Should any books be banned? Banned Books Week 2013
We are now into Banned Books Week. According to the
“Banned Books Week is the national book community’s annual celebration of the freedom to read.”
Since 1982, the group (which includes the American Library Association) has listed the most “challenged” books.
It’s often a surprising list. What do you think the most challenged book was in 2012? 50 Shades of Grey? Nope, that’s number four.
The most challenged book?
A kids’ book.
More accurately, a series of kids’ books, published by Scholastic, with a 4.7 out of 5 star rating (for the first one) at Amazon.
What reasons are cited?
“Offensive language, unsuited for age group”
This is a series which is widely said to encourage children to read…it may be the book that gets a child to become a lifelong reader.
Now, some of you are probably getting upset at this point, and I understand that. My natural inclination is always to lean towards literary freedom.
However, whenever I recognize a “natural inclination” in myself, I want to challenge it.
I want to look at it, and see if it makes sense.
Maybe it does…and maybe it doesn’t.
I thought I’d start with this simple question (both for me and for you): should any books be banned?
First, we need to define what we mean by “banned”, and that’s a huge issue here.
They call it “Banned Books Week”, but they report on “challenged books”.
Those are two entirely different things.
I define “banned” as something that the government does. It uses its governmental power (including the law) to prohibit people from reading a particular book.
“Challenging”, as used here, is most often done by private individuals. They request that a school/public library/bookstore not have a certain book.
For me, people have the right to challenge books. That is, in and of itself, a matter of free speech. I’m going to very often disagree with their reasons…but that’s exactly when the issue of free speech comes into play.
I analyzed the reasons given for challenging the ten books on the list:
- Sexually Explicit: 7 (cited in seven of the cases)
- Offensive Language: 6
- Unsuited for Age Group: 6
- Homosexuality: 2
- Religious Viewpoint: 2
- Violence: 2
- Racism: 1
- Suicide: 1
Certainly, if this was the government banning these books, I think we would all expect “religious viewpoint” to be invalid grounds.
What about the others? In what circumstances?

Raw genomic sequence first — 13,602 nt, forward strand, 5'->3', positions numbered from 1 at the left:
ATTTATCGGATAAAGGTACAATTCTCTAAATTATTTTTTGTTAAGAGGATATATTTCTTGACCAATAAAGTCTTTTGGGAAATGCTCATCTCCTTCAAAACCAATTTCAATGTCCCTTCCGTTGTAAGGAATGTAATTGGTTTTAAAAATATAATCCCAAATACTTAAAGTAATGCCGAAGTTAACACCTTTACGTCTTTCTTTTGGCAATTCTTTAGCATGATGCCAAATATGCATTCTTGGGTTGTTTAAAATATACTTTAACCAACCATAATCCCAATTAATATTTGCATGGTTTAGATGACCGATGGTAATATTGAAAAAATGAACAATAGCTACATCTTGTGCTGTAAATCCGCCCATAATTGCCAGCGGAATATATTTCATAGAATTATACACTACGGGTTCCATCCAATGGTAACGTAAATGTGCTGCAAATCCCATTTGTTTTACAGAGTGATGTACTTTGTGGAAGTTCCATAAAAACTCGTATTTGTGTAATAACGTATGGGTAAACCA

Let’s look at the issue of public schools (which are government entities…private schools are not).
If you are against banning all books, would that include sexually explicit books for grade school kids? Should a ten-year old be able to check 50 Shades of Grey out of the school library?
If they shouldn’t be able to do that, what about a fifteen-year old?
How about a thirty-year old…from the public library?
What if a parent or other legal guardian gives 50 Shades of Grey to a ten-year old to read…in their own home? Should the government do something about that?
I’ve been using 50SoG as an example, because I think that many Americans have similar ideas about pornography…even if they can’t agree on what specifically is pornography.
How about some other topics?
What about a book full of hate speech? One that advocated violence against a group of people…repeatedly and unrepentantly?
How about one that shows how to make tools of violence…step by step to make chemical weapons, or build a bomb?
Suppose a book gives false medical advice…which, if followed, will result in death. Should that be banned?
Then there is defamation, which is the more generally used international term for intentionally damaging false information. Somebody publishes a book saying terrible things about you…which aren’t true. Does the government have the right to stop people from reading that book?
One more: what if a book infringes on the rights of another person under copyright? If we go to the world of the movies, we could look at 1922′s Nosferatu as an example. It was an unauthorized adaptation of Dracula, and a court ordered all copies to be destroyed. The movie did survive, and is now considered a great piece of early film-making. Was destruction the proper course?
As you can tell, this is more complex than it might appear at first.
Before I ask you some questions, I want to bring one of my own issues into this, and one on which I’ve been challenged.
I think blocking text-to-speech access in an e-book disproportionately disadvantages the disabled, although I do believe it is legal.
I don’t intentionally link to books where the publisher has taken this action.
For quite a while, I didn’t even mention the titles.
Is that censorship?
For me, it’s important that it isn’t government censorship. If you don’t want to have certain books for sale in your store, or have them in your home, that feels very different to me from the government banning things. If a magazine won’t review books that take a particular viewpoint, I see that as their right.
I made the choice in this post to list Captain Underpants by name, even though the publisher blocks text-to-speech access (and this is not a picture book where the text would be indecipherable images to the software that reads the book out loud). I didn’t link to it, though, because I don’t want to benefit from people buying it.
It’s not my choice to support that, but I don’t think less of you if you do buy the book…I like Dav Pilkey. I guess I could have linked to the paperbook…I’ll have to consider the consequences of that in the future.
Now, some polls:
While the polls are a good way to express your opinion, I always like hearing more. I think I’ve done enough in this post to stimulate conversation, so I’ll just say that you can feel free to express your opinion to me and my readers by commenting on this post.
This post by Bufo Calvin originally appeared in the I Love My Kindle blog.